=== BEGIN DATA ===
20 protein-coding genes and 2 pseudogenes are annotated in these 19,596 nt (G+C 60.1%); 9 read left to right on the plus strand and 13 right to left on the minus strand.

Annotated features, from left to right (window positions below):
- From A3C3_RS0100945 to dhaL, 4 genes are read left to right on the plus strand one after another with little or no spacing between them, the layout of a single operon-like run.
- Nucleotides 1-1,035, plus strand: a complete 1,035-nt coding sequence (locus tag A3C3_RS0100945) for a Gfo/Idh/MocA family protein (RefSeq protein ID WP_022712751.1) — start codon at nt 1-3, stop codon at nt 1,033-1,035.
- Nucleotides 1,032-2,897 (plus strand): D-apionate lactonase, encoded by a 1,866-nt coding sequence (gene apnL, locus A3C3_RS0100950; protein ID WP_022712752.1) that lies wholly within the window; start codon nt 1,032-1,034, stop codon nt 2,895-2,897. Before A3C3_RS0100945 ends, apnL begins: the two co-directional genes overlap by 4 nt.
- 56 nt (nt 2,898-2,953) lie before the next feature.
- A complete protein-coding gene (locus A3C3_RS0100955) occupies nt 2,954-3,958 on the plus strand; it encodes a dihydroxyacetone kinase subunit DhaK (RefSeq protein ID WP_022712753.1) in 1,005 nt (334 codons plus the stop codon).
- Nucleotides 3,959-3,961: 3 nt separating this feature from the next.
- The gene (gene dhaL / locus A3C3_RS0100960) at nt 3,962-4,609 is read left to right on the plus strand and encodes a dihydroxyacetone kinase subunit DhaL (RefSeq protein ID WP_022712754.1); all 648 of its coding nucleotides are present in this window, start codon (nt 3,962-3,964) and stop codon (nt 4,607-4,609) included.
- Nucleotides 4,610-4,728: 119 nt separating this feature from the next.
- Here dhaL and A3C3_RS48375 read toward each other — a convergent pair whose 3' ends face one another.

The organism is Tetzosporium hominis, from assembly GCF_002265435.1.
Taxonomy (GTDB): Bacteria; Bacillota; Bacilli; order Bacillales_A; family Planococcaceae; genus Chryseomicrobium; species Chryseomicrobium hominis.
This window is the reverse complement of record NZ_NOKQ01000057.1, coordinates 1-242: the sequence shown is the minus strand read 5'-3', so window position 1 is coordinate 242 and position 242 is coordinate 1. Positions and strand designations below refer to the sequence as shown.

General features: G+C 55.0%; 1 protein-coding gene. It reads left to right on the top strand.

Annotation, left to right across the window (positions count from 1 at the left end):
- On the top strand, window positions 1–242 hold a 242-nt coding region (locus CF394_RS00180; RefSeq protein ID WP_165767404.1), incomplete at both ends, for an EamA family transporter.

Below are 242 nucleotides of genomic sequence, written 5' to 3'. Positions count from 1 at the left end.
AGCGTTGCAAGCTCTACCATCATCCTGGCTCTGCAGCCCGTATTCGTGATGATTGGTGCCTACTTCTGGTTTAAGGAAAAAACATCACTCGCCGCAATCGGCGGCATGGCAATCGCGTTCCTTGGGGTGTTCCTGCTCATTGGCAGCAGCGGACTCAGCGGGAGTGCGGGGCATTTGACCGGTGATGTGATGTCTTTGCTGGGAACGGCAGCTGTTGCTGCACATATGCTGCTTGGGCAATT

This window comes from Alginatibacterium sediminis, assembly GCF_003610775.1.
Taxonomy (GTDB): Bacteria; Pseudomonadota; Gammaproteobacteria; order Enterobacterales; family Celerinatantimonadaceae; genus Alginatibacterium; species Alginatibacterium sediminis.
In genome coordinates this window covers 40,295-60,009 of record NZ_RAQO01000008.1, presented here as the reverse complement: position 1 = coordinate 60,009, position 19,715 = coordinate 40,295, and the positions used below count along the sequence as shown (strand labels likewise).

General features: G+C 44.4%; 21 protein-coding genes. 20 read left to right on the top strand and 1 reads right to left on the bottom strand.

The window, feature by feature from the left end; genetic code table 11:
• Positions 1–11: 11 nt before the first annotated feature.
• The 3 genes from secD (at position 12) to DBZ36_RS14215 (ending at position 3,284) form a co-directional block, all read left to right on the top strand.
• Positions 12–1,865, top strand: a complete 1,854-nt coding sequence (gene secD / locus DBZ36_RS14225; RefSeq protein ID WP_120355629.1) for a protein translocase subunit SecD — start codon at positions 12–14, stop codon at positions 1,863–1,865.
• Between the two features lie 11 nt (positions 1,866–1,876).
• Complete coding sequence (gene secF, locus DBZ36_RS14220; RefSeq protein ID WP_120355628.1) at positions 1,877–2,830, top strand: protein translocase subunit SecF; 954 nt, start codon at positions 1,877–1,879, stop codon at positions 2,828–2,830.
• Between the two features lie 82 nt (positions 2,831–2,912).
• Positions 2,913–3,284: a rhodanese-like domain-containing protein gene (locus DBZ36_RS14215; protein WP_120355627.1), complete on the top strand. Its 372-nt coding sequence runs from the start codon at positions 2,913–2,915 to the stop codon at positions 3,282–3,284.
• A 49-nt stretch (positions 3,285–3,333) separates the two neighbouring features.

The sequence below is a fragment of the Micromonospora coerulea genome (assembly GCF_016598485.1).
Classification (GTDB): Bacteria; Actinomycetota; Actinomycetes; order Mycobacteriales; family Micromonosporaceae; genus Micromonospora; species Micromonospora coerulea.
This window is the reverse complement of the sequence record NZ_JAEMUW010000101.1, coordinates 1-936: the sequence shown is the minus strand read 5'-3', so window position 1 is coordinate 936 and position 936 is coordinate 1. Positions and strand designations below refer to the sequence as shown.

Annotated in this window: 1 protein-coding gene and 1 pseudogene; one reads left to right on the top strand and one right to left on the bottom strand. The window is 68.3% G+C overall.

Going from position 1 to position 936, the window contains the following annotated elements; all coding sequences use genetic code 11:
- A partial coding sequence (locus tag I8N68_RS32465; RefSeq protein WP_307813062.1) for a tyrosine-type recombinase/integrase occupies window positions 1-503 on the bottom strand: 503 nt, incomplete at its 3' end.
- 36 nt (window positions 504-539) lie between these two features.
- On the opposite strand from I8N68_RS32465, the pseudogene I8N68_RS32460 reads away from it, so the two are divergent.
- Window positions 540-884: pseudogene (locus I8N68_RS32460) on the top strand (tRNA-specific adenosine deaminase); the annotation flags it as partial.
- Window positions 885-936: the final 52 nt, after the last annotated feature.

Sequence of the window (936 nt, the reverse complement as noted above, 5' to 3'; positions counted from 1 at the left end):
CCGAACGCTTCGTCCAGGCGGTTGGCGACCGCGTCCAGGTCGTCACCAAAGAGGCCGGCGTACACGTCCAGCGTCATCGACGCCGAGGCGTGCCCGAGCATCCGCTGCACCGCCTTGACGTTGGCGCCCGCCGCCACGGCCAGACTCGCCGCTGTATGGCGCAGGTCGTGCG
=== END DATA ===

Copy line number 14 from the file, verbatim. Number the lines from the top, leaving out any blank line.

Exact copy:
This window is the reverse complement of record NZ_NOKQ01000057.1, coordinates 1-242: the sequence shown is the minus strand read 5'-3', so window position 1 is coordinate 242 and position 242 is coordinate 1. Positions and strand designations below refer to the sequence as shown.